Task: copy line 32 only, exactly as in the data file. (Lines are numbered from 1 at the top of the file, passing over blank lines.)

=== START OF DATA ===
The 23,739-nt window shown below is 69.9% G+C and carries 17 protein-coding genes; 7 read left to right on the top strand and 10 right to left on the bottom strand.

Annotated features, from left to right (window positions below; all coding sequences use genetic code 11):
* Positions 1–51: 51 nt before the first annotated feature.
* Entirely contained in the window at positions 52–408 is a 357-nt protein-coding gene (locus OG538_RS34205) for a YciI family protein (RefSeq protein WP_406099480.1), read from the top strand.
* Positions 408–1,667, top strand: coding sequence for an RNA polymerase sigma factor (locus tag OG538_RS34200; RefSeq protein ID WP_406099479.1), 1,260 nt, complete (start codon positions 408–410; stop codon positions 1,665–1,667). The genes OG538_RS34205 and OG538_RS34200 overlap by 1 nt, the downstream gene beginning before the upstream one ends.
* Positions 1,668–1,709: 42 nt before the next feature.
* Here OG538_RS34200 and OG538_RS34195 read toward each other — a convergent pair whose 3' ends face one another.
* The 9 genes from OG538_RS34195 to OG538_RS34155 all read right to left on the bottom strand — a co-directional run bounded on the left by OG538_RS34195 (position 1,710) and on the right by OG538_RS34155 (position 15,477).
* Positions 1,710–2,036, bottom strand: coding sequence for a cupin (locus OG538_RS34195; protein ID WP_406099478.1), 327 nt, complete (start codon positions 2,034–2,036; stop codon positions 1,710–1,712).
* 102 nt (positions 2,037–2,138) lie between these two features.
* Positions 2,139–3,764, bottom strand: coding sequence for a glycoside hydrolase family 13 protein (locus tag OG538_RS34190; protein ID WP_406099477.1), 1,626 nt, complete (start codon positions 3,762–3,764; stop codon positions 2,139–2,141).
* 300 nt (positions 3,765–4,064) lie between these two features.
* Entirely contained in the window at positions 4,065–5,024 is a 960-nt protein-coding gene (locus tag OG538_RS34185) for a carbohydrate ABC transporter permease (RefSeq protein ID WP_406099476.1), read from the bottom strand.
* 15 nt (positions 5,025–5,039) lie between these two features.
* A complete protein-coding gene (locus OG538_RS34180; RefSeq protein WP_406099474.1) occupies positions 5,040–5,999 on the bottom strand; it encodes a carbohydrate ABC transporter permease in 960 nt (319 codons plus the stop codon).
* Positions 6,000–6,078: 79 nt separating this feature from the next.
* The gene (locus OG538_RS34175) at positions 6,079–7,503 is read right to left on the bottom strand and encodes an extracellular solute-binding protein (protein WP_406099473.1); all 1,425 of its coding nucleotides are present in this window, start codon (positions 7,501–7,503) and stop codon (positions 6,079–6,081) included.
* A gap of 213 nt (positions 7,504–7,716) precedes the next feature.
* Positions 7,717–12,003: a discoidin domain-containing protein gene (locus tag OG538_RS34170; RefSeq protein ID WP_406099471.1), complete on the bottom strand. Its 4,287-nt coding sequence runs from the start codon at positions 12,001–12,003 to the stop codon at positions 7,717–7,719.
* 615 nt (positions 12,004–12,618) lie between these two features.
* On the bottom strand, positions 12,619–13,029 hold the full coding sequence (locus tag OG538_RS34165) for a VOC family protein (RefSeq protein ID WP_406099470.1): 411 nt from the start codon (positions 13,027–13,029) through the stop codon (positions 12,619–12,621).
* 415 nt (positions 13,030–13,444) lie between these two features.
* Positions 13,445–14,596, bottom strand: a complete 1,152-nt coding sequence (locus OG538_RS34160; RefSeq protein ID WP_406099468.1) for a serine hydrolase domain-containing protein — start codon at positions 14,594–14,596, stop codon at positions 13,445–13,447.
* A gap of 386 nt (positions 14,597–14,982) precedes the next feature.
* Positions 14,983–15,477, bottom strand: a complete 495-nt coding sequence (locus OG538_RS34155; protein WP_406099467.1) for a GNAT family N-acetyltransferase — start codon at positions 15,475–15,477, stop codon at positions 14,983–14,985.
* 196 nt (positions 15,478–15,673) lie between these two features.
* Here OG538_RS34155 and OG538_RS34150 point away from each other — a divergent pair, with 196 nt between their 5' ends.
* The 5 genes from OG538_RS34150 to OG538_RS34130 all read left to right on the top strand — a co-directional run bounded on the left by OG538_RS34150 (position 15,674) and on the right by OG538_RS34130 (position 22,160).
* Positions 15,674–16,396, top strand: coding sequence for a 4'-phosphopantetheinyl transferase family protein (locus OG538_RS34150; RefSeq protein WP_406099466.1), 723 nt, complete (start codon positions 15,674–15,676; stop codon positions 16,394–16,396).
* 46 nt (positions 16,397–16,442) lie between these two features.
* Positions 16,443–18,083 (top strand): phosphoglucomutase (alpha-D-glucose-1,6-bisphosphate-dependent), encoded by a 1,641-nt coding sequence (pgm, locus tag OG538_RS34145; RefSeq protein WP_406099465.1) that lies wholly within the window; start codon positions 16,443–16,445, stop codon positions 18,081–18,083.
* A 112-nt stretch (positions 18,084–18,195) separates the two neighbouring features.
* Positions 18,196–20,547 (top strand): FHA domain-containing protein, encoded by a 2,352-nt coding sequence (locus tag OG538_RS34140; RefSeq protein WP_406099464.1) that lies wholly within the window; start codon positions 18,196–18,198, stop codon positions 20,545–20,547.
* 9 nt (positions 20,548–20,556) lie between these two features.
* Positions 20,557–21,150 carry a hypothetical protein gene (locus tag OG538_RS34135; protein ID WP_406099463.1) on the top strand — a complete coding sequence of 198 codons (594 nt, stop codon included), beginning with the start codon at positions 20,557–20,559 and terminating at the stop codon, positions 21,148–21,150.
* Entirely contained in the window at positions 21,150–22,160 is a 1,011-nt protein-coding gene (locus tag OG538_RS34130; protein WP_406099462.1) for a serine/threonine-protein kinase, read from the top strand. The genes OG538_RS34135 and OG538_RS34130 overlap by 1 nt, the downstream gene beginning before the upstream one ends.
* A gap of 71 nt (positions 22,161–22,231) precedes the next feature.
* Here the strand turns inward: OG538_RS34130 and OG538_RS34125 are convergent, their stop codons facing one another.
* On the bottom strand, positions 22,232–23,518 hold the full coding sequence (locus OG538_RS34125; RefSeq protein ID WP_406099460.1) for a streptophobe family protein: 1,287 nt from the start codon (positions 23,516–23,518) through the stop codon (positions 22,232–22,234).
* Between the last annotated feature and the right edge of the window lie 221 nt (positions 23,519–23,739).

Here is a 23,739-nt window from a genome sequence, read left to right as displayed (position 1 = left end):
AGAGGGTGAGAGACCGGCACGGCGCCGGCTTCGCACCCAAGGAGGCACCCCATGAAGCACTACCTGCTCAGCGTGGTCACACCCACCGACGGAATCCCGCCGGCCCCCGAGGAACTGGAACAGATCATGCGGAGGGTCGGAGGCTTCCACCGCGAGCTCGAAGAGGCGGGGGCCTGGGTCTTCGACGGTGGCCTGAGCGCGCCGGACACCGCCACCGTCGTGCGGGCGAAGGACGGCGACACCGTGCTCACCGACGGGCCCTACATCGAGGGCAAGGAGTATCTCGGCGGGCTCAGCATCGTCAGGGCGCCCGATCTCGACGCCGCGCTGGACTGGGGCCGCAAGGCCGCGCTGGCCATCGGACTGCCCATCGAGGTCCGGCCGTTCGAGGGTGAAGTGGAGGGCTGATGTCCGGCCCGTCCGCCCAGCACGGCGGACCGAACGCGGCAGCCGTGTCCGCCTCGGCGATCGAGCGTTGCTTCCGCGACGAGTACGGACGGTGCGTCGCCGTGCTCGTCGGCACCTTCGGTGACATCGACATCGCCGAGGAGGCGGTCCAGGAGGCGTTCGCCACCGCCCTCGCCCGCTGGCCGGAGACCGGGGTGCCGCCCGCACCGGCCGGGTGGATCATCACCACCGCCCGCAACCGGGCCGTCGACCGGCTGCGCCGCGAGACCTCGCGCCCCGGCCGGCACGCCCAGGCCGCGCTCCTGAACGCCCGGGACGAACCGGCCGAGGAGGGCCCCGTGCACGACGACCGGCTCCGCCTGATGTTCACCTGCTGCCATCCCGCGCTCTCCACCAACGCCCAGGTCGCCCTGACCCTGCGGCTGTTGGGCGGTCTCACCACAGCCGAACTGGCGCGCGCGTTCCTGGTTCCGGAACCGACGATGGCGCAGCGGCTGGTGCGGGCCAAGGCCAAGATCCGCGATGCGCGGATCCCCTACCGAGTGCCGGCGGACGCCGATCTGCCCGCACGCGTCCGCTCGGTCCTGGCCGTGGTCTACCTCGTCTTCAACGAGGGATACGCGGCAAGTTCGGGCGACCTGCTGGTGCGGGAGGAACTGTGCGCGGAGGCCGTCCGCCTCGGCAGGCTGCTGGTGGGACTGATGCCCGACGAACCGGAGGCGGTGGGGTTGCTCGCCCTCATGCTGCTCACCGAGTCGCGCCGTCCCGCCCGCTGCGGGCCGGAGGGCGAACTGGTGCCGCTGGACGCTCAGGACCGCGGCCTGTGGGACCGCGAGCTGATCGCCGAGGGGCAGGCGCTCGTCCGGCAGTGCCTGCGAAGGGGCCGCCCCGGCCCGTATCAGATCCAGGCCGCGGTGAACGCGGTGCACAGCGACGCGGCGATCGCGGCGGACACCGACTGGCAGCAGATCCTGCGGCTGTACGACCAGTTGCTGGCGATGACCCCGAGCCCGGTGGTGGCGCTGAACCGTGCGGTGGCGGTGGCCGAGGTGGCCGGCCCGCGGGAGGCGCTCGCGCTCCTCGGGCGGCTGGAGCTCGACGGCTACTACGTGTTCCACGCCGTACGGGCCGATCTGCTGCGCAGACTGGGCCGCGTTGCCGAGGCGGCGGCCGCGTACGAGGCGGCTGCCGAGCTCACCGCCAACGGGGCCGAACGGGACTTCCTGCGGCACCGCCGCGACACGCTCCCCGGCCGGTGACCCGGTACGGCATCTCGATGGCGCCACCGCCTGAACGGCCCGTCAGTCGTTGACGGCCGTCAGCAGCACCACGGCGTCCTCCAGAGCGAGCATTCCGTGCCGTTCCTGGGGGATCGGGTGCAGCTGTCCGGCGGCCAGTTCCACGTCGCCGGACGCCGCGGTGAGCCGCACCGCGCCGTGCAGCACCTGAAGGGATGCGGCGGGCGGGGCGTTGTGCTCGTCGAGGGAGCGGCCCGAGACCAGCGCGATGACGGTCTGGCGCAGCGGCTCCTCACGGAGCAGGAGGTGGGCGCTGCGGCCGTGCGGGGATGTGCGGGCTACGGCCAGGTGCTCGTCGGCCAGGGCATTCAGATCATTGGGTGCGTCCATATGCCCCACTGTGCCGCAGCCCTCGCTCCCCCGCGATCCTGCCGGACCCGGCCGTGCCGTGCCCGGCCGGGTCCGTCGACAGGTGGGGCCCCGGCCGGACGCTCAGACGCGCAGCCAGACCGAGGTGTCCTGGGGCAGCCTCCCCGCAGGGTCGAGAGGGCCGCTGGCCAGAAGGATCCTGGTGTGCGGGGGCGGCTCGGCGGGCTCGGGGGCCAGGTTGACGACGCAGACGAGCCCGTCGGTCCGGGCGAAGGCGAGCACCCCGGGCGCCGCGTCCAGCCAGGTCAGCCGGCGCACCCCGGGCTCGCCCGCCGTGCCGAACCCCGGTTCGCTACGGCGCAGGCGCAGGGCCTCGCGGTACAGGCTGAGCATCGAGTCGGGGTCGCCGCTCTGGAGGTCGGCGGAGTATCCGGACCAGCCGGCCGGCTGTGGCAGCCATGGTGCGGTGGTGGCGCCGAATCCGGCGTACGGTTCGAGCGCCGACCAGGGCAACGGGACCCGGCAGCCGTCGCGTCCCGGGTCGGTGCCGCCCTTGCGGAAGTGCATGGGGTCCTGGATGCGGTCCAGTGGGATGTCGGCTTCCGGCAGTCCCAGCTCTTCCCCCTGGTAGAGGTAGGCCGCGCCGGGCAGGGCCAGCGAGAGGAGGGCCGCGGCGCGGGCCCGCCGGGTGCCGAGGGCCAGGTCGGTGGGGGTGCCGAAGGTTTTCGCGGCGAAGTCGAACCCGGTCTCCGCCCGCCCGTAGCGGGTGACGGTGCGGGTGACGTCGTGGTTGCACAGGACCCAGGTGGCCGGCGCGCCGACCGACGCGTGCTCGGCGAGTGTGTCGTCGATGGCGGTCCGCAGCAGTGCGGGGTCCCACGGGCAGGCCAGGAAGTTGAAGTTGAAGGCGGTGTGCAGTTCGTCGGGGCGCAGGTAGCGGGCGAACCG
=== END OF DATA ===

* A 112-nt stretch (positions 18,084–18,195) separates the two neighbouring features.